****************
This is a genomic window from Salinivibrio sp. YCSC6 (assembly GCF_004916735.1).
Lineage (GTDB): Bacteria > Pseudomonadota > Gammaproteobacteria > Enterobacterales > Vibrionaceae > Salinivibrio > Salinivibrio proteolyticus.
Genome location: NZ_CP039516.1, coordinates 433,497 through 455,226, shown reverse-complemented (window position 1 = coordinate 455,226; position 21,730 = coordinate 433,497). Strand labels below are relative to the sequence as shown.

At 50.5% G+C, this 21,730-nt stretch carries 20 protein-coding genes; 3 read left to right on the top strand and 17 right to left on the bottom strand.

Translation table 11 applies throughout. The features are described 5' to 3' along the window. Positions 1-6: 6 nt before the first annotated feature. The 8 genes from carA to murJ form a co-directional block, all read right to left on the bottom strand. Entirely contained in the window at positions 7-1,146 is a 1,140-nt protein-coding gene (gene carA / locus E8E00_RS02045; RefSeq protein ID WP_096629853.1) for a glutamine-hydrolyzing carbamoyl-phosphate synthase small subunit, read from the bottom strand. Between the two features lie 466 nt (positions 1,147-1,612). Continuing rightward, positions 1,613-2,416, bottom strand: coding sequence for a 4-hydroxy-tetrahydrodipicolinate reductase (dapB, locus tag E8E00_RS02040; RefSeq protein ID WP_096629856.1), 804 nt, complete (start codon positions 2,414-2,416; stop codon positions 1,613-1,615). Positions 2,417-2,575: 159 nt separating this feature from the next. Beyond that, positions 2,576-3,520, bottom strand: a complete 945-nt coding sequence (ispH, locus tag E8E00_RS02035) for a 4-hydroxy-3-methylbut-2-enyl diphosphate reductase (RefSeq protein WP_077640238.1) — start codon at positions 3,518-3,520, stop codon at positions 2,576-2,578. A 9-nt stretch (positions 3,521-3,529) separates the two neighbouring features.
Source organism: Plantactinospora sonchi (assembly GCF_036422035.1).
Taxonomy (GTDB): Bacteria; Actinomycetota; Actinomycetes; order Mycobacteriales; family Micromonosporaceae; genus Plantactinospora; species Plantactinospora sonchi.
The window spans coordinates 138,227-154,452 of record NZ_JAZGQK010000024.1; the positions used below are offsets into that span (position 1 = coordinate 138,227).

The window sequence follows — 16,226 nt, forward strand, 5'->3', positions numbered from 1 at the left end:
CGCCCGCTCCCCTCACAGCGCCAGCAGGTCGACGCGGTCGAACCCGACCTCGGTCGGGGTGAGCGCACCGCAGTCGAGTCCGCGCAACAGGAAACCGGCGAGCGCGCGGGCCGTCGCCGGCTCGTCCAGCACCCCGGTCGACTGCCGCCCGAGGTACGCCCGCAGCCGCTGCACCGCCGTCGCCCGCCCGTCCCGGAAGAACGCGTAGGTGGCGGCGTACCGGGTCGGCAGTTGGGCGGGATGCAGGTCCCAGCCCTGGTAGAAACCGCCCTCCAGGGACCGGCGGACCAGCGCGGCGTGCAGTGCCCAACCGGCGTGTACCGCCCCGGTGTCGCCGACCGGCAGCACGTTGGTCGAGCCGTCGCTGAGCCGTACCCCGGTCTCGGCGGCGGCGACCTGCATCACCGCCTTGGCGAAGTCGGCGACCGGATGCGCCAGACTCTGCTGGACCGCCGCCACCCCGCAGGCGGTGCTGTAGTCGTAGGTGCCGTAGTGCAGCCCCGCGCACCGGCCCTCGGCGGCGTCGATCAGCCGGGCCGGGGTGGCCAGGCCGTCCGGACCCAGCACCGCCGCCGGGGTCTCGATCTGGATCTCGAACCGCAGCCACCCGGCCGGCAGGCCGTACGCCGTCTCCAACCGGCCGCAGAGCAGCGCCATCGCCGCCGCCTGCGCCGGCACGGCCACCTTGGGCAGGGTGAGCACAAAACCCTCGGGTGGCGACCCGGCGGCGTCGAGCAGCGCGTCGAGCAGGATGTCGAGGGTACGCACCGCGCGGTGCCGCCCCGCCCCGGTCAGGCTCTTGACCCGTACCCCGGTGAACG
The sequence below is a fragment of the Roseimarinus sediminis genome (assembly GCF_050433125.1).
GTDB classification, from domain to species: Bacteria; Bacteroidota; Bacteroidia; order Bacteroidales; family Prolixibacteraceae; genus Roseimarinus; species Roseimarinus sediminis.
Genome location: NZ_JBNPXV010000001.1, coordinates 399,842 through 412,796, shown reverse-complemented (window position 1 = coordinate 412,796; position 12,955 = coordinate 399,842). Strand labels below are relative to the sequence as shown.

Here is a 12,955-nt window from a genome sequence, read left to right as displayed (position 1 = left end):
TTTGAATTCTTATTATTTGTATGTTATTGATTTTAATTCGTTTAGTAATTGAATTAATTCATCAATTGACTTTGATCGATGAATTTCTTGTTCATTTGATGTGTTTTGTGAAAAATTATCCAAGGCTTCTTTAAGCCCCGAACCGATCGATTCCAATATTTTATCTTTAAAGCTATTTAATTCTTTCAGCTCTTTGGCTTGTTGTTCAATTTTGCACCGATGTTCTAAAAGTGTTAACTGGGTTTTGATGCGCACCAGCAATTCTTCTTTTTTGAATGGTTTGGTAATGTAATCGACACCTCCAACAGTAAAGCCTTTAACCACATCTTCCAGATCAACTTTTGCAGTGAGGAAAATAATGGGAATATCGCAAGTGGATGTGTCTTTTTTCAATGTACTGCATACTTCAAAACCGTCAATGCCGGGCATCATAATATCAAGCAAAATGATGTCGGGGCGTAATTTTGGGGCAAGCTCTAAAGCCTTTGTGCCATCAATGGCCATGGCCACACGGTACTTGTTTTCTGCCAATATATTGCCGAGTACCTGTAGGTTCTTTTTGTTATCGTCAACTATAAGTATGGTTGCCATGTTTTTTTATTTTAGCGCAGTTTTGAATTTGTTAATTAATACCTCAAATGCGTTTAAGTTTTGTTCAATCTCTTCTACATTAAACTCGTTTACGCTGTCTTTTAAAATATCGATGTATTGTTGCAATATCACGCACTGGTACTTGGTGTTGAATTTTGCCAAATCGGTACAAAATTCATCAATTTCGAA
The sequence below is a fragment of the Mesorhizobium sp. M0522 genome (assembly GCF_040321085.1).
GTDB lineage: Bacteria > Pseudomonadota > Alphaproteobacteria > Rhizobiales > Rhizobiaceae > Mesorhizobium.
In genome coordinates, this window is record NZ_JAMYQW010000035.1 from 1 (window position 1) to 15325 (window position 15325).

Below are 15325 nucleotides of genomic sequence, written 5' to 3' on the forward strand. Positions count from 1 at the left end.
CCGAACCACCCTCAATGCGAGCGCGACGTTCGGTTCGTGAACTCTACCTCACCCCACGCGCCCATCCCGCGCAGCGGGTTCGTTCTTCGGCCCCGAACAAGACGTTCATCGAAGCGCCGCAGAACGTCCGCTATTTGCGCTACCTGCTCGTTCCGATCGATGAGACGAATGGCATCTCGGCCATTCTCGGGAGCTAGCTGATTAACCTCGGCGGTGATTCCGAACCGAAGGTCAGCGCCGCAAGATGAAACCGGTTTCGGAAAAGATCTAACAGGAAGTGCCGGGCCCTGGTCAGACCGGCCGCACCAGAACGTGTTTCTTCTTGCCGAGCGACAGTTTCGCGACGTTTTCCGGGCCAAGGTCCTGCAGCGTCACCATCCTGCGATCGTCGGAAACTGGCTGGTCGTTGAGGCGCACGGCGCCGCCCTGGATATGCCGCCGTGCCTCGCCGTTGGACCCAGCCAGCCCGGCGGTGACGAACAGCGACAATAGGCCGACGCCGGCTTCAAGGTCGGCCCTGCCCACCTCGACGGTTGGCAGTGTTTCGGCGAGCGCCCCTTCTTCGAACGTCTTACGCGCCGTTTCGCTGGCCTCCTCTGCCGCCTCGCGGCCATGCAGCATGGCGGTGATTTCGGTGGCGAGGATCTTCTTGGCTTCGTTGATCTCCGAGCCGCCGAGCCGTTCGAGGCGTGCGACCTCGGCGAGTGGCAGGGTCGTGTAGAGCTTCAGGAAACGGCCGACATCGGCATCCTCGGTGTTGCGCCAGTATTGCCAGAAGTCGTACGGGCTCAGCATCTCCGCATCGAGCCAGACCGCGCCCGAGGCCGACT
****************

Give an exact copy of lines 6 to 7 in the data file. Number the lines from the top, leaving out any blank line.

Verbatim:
Source organism: Plantactinospora sonchi (assembly GCF_036422035.1).
Taxonomy (GTDB): Bacteria; Actinomycetota; Actinomycetes; order Mycobacteriales; family Micromonosporaceae; genus Plantactinospora; species Plantactinospora sonchi.